One reason I thought of reviewing these two sequels together is because I had almost opposite experiences in what I liked and didn’t. In this one, the concept continues to be solid and interesting. But I was losing my fondness for the heroine.
I want to like Marguerite (if only because she has one of my favorite names!) but I got increasingly frustrated with her as the book went on. She is SO SURE she understands how the multiverse works, and how souls work, and especially how soul mates work, and not only was it arrogant, it led to quite a bit of stupid or at least insensitive decisions.
I liked Theo better in this book, which in some ways didn’t help. He emerged as very sweet, incredibly loyal, and much more vulnerable than he lets on…which did not stop Marguerite from continually hammering the point that, not only did she choose Paul in their own universe, she knows in her deepest soul that every Marguerite in every universe will choose every Paul, rejecting every Theo in the process. Ouch.
To be fair…as the book progresses, Marguerite’s confidence that she understands all this gets shaken, leading me to think her over-the-top surety was deliberate from the author (pride before a fall, and all)…but by then it was kind of too late for how I felt about the character. Nor does it help that, just as she is losing her arrogance, she makes what I think is a really reprehensible choice. And it has nothing to do with Conley! When she travels to other universes, she occupies the bodies of her other selves, and she comes to realize that those other selves remember everything that happened. Nor am I convinced that those other selves aren’t actually conscious while she’s there–the mechanics are a little unclear, but the possibility seems strongly implied–and that’s hideous! She makes a lot of choices in other bodies that raise serious consent issues, putting her other selves into severe danger and into romantic liaisons they never agreed to. But Marguerite never seems to see these problems, and after realizing her other self will remember everything, she blithely continues occupying the body she’s stealing at the time.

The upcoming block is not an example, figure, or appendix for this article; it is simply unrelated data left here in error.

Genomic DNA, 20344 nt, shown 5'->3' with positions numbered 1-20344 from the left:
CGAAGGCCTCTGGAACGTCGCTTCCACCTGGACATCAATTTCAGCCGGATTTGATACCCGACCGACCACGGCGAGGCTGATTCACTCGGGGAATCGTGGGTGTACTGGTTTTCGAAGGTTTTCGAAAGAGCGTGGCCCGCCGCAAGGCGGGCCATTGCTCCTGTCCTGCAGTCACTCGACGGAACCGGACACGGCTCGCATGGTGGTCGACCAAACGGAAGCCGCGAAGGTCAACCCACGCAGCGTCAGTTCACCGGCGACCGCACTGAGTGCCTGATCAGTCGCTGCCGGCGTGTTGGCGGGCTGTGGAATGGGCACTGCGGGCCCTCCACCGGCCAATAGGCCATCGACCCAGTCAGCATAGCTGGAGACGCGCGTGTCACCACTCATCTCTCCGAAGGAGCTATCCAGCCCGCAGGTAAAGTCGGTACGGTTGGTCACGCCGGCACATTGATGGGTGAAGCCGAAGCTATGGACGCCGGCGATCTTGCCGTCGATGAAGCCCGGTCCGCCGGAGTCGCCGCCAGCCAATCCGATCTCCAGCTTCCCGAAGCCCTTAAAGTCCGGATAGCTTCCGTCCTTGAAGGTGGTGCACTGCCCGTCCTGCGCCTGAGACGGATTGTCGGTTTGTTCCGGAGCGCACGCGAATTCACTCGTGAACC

So. There’s actually a third book coming out in this series, which, despite all that above, I will probably read. I want to see if the character and thematic arcs wind up in a more satisfying place. And the author got me with a cliffhanger. The plot was fairly standard kidnapping/quest up until near the end when a conspiracy reared up and it got a lot more intriguing. Plus we did see some very interesting parallel worlds in here, and I’m curious to see what comes in the last book of the trilogy. But I really hope Marguerite gets her arrogance and her morality straightened out!
Buy it here: Ten Thousand Skies Above You